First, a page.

Decreased Shoulder Range of Motion

Jonathan Gordon, M.D., Ph.D.

August 26, 2004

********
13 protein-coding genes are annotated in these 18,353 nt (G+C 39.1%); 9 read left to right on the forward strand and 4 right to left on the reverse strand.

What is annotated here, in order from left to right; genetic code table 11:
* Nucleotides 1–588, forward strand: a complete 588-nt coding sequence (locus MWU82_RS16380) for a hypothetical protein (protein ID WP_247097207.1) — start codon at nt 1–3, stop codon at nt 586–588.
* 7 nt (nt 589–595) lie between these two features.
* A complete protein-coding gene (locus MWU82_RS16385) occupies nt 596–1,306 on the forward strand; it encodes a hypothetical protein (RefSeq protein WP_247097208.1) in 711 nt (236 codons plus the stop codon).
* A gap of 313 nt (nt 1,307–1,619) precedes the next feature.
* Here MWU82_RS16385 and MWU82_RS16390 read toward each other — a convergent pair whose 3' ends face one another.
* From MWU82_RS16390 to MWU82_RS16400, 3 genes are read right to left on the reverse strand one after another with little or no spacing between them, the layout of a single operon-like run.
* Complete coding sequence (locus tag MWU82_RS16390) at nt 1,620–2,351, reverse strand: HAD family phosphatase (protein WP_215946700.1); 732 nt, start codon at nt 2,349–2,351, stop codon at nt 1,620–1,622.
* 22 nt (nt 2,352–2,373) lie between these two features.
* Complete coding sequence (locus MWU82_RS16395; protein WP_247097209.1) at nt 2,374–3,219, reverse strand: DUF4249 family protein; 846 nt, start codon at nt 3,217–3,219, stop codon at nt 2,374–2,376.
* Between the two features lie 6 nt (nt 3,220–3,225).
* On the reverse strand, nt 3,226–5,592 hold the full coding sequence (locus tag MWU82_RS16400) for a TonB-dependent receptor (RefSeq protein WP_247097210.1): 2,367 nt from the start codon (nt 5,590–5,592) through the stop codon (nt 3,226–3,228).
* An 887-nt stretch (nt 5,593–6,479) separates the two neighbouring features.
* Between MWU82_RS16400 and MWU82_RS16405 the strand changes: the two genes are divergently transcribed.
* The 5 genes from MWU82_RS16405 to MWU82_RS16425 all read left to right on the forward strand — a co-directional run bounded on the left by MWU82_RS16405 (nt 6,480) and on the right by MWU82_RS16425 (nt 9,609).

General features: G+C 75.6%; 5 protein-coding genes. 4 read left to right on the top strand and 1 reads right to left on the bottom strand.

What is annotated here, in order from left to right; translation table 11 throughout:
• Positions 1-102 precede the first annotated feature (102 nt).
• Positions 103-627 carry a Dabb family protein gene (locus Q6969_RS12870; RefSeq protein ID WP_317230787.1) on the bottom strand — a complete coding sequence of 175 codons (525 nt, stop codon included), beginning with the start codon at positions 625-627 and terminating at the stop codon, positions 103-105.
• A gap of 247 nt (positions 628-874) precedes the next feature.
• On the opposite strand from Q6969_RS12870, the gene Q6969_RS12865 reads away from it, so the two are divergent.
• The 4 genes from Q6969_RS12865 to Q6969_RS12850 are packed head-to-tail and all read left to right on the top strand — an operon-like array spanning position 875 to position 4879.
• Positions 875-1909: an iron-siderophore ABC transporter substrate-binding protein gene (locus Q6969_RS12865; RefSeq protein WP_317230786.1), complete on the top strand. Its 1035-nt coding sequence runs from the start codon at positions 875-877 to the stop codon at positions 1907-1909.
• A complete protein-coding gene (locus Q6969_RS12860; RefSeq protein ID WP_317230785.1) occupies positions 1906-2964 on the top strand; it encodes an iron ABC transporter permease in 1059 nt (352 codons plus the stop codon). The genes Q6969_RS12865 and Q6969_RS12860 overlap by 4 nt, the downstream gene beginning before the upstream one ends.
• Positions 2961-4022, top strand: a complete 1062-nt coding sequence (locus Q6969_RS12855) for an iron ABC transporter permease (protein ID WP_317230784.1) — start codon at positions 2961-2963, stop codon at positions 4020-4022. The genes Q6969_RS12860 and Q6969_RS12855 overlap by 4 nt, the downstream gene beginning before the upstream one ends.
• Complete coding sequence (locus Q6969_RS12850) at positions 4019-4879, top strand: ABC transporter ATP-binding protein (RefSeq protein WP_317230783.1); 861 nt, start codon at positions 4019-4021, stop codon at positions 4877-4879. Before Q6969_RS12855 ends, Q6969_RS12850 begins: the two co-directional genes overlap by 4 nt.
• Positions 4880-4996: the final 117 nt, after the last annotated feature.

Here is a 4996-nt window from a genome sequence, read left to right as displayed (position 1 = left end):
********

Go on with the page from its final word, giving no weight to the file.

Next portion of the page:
Sprengel's deformity is a rare congenital malformation of the scapula which, although it may occur sporadically, occurs in 20-30% of patient's with Klippel-Feil syndrome. The origin of this syndrome is uncertain with genetic or in utero fetal insult mechanisms as possibilities. Patients are characterized by congenital fusion of any two cervical vertebrae due to failure of segmentation during development. Other anomalies include scoliosis, renal anomlies including agenesis, horseshoe kidney, and duplicated collecting systems, inner/middle/outer ear deformity and synkinesia of the upper extremities. Patients usually display shortened neck and a low hair line. Sprengel's deformity is the most common congenital abnormality of the shoulder occurring more commonly on the left. It occurs secondary to tethering of the scapula to the cervical spine by either a fibrous band or an osteocartilaginous union (omovertebral bone) which may be seen on xrays. The glenohumeral joint is normal with normal range of motion. Nevertheless, the deformity results in significantly reduced range of motion which involves the scapula. One or both shoulders may be effected. Surgical correction of the shoulder may be performed to improve function.

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